Monday, January 7, 2019


I’m excited to be taking time to reflect and focus on my #oneword2019. In the past, it has been difficult for me to settle and focus on picking just one word that I plan to focus my year around. In fact, last year (2018), I didn’t even compose a post because I truly don’t think I had the time to sit and devote my attention to the process. That was a mistake. Self-care and self-reflection are vital- and while I’d like to think that I did have a word, not taking the time to write and process it was doing myself a disservice. That’s why I made the writing of this post a priority for 2019. I began thinking about my word choice at the end of 2018 and spent some time rolling it around in my mind for the first week of 2019. The process of picking a word occupied my thoughts in the car, cooking dinner, and even when trying to fall asleep. Ultimately, I picked a word that I could use to guide my year- both in my professional and personal life. This word is going to cause some happiness, some pain, some discomfort, and some frustration- but in the end, I keep coming back to it as the perfect word for me. My #oneword2019 is lose.

If you’re thinking this is a strange choice for a word and a year focused on self-reflection and self-growth- you’re not necessarily wrong. But here’s the way I look at it. When I focus on what I need to (because of what I have to) lose, the things I have to gain will be illuminated.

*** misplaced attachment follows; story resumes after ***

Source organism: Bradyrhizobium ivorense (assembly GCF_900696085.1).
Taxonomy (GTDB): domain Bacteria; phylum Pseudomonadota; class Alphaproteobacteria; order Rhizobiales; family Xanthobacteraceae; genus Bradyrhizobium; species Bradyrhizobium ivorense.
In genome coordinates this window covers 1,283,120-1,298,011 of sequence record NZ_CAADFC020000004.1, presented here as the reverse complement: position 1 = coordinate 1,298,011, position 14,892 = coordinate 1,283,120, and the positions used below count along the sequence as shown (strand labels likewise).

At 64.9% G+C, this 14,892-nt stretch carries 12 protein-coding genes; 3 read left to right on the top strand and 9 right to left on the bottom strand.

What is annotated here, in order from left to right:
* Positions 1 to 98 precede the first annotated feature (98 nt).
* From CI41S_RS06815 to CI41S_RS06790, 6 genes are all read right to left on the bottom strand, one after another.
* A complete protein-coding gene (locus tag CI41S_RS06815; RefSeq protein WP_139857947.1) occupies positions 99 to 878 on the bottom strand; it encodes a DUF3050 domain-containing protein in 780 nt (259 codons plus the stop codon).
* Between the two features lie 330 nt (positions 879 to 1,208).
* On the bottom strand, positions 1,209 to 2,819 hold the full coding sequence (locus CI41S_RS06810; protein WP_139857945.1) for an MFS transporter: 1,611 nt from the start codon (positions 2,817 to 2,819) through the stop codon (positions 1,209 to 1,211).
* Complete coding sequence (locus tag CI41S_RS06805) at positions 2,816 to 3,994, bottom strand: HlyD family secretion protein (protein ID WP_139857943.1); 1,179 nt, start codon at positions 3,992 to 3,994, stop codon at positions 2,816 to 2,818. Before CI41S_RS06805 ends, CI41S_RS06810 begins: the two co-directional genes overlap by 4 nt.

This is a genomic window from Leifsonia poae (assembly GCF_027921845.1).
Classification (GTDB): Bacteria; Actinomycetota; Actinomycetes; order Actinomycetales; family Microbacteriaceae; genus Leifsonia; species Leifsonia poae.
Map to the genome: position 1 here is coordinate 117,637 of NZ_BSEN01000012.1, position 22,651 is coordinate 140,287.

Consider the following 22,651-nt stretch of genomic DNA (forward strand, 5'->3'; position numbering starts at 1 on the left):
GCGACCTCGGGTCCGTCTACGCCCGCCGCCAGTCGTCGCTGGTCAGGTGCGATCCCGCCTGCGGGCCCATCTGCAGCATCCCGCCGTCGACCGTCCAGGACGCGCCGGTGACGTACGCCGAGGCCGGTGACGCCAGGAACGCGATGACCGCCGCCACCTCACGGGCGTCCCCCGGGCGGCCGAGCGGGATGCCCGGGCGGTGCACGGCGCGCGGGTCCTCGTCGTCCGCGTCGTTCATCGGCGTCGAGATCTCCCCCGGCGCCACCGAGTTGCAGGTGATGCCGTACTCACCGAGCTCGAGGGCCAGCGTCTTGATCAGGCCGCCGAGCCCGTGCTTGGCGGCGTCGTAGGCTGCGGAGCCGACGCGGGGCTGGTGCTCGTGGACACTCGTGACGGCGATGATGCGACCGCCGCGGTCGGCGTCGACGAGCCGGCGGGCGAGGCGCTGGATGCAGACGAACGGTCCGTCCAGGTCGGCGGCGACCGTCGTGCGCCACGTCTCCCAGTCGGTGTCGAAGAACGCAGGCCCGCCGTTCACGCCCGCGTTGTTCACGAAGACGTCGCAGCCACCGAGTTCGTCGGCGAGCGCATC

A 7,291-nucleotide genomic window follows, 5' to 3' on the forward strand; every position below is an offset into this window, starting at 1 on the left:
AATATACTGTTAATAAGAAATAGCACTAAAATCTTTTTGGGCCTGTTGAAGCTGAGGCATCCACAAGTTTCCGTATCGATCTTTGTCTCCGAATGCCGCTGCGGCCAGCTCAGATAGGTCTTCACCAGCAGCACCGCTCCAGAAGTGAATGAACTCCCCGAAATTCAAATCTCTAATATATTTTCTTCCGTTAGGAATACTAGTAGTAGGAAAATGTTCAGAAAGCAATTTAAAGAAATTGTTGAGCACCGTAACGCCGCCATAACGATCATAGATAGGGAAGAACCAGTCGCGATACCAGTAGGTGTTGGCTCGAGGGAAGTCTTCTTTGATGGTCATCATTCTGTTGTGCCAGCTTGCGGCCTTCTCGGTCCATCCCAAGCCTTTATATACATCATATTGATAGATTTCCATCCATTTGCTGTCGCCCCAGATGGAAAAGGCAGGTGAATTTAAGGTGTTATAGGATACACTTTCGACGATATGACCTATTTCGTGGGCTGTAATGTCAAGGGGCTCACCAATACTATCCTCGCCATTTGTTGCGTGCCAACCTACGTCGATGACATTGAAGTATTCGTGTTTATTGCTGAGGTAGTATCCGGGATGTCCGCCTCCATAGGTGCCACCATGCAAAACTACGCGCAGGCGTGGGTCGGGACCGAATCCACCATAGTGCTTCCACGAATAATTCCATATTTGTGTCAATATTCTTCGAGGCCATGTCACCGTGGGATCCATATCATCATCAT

I’m big on lists- I’m the kind of person who makes a to-do list for everything. Sometimes, I make the actual list after I’ve accomplished something on my mental list. In that case, I write it down JUST so I can cross it off. Control freak? Maybe. Enjoy seeing things accomplished? Definitely. So, for my #oneword2019 journey, I’m going to make a list to keep myself on track and to serve as a reminder of all the things I hope to lose this year.

Things to lose in 2019:
1.      Lose the idea of doing things “right”
2.   Lose stress
Other things to lose but that don’t need a lengthy explanation:
3.  Lose negativity (and negative influences)
4. Lose (a little bit!) of control
5.  Lose myself (Thanks, Eminem....but mostly I mean to get lost in the world (travel) and maybe actually lose some of me (weight!), lol!
6.  Lose money (give myself permission to spend $$ on the things that make me (and my family) happy!
7.   Lose the frustration with the word lose after looking at  it so many times and thinking it just has to be wrong